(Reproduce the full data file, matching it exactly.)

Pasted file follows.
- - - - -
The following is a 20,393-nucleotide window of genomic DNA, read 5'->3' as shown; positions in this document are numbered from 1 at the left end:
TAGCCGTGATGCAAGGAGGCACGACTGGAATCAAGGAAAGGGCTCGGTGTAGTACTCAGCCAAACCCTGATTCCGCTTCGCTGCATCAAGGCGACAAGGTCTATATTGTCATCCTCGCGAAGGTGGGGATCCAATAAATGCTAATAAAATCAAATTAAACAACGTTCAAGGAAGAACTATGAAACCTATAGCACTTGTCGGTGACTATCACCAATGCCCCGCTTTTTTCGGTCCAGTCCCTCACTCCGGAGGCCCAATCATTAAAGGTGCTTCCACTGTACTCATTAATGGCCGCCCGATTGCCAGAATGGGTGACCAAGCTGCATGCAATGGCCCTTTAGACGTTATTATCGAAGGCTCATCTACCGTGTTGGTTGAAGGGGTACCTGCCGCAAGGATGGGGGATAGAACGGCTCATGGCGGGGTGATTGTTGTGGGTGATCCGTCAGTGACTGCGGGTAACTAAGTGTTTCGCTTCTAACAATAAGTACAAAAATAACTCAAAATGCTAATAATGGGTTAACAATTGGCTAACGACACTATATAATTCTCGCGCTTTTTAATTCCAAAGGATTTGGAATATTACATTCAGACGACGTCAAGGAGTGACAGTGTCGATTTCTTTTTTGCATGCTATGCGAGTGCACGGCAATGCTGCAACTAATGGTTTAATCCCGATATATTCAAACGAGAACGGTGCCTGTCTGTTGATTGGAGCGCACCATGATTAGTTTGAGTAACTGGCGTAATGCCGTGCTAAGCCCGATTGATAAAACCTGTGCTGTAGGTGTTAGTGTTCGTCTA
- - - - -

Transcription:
The following is a 20,393-nucleotide window of genomic DNA, read 5'->3' as shown; positions in this document are numbered from 1 at the left end:
TAGCCGTGATGCAAGGAGGCACGACTGGAATCAAGGAAAGGGCTCGGTGTAGTACTCAGCCAAACCCTGATTCCGCTTCGCTGCATCAAGGCGACAAGGTCTATATTGTCATCCTCGCGAAGGTGGGGATCCAATAAATGCTAATAAAATCAAATTAAACAACGTTCAAGGAAGAACTATGAAACCTATAGCACTTGTCGGTGACTATCACCAATGCCCCGCTTTTTTCGGTCCAGTCCCTCACTCCGGAGGCCCAATCATTAAAGGTGCTTCCACTGTACTCATTAATGGCCGCCCGATTGCCAGAATGGGTGACCAAGCTGCATGCAATGGCCCTTTAGACGTTATTATCGAAGGCTCATCTACCGTGTTGGTTGAAGGGGTACCTGCCGCAAGGATGGGGGATAGAACGGCTCATGGCGGGGTGATTGTTGTGGGTGATCCGTCAGTGACTGCGGGTAACTAAGTGTTTCGCTTCTAACAATAAGTACAAAAATAACTCAAAATGCTAATAATGGGTTAACAATTGGCTAACGACACTATATAATTCTCGCGCTTTTTAATTCCAAAGGATTTGGAATATTACATTCAGACGACGTCAAGGAGTGACAGTGTCGATTTCTTTTTTGCATGCTATGCGAGTGCACGGCAATGCTGCAACTAATGGTTTAATCCCGATATATTCAAACGAGAACGGTGCCTGTCTGTTGATTGGAGCGCACCATGATTAGTTTGAGTAACTGGCGTAATGCCGTGCTAAGCCCGATTGATAAAACCTGTGCTGTAGGTGTTAGTGTTCGTCTA